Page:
Nadia Merz had a suspicion.
Knowing her score on the Preliminary Scholastic Aptitude Test and the cutoff number needed to be named a National Merit Scholarship semifinalist, she suspected she might be selected.
This week, the Wilmington Area High School senior was “excited” to learn she was right.
The only Lawrence County resident to receive the honor in this year’s 66th annual program, Merz was among nearly 16,000 students chosen for the designation. Those named as semifinalists represent approximately the top one percent of the roughly 1.5 million students taking the PSAT within the last year.
As a semifinalist, Merz continues in the competition for 7,600 National Merit Scholarships worth more than $30 million. While test scores alone determine semifinalist status, to move on, selected students must submit a detailed scholarship application including transcripts, recommendations and an essay.
According to the National Merit Scholarship Corporation, about 90 percent of the semifinalists are expected to attain finalist standing and about half of the finalists will win a National Merit Scholarship, earning the Merit Scholar title. Final results will be announced in the spring.
“Nadia’s just a great kid all around,” said Taryn Powell, high school counselor at Wilmington, noting the semifinalist’s volunteer work at the Hoyt Center for the Arts and her participation in school activities including choral groups, National Honor Society and the Pennsylvania Junior Academy of Science.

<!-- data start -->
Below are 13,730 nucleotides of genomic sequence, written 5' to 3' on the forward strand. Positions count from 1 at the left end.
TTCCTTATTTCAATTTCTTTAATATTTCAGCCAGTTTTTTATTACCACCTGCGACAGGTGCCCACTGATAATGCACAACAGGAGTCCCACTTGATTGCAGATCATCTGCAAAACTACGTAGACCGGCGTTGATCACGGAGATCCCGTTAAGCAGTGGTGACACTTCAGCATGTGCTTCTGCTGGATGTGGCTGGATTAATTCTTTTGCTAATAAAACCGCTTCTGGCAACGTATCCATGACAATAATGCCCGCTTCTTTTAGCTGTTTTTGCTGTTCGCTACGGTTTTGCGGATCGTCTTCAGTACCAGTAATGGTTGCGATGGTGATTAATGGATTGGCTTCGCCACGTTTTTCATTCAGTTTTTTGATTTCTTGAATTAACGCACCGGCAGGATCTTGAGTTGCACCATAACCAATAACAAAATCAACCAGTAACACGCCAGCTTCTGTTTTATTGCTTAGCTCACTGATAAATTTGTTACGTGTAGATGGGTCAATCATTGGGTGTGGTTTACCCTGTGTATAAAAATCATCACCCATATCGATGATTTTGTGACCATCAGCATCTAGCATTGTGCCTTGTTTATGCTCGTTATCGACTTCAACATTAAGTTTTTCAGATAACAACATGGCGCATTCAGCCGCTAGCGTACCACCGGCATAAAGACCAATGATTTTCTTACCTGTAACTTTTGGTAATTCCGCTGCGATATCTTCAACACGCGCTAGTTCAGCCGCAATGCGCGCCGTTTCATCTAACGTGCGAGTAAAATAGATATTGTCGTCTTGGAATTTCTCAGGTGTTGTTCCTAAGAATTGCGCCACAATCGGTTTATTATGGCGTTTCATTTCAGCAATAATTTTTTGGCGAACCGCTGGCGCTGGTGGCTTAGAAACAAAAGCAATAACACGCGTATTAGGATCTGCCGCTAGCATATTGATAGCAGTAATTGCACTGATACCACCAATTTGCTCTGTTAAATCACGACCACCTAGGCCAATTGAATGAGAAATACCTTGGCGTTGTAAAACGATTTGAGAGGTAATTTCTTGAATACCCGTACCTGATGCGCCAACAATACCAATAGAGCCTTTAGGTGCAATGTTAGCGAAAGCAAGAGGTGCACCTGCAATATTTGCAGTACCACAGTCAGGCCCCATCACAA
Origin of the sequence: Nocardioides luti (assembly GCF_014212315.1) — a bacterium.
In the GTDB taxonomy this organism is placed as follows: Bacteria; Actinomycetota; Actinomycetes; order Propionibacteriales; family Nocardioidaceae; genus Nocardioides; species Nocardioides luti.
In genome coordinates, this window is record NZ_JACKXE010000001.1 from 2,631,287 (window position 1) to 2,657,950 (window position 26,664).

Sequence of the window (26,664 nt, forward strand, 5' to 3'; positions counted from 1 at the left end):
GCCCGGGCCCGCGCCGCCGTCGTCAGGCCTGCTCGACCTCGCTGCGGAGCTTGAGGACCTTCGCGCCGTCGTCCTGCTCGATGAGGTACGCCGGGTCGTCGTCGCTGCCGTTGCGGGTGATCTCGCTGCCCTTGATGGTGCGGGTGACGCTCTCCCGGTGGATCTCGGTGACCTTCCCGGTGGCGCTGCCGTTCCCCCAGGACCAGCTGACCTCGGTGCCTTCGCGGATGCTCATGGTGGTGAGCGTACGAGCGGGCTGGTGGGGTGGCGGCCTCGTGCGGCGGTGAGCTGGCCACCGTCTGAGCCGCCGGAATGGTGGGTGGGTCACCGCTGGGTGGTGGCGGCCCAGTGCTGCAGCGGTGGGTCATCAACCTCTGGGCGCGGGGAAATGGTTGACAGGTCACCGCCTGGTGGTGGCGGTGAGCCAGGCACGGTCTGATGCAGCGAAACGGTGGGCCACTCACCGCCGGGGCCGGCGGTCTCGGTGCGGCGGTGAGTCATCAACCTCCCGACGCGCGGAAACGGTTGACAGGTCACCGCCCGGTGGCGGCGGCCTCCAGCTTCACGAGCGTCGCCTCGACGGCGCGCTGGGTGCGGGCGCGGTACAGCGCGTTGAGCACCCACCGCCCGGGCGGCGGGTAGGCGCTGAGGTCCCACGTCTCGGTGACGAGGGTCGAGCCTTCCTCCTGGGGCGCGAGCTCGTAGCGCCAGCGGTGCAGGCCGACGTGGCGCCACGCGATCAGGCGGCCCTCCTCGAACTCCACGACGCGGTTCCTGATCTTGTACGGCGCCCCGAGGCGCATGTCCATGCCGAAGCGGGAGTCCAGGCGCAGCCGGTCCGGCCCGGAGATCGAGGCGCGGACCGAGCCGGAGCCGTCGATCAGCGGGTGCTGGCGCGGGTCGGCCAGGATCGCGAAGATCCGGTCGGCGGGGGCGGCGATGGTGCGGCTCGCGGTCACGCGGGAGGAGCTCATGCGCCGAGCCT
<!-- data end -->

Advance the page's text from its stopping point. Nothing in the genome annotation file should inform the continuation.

“It’s more than just academics, she’s also very creative and artistic, and a fantastic singer,” Powell said.
A daughter of New Wilmington residents Natacha Fontes-Merz and Tom Merz, Merz hasn’t quite decided what she plans to do after graduation.
She’s thinking of perhaps studying computer science at a larger university out of the area.
“I know I want to go to college, probably somewhere farther away because I like to explore,” said Merz, who opted to start her senior year fully online.
“I think Wilmington does a great job getting us ready for what’s next,” she added. “I was able to take classes above my grade level and do dual enrollment classes at Westminster.”
For those following behind her and taking the PSAT this school year, Nadia believes they too should go beyond their grade level.
“I would recommend taking multiple full length practice SATs,” she said, explaining, “They are longer and usually have slightly more difficult questions than the PSAT, so they are good preparation.”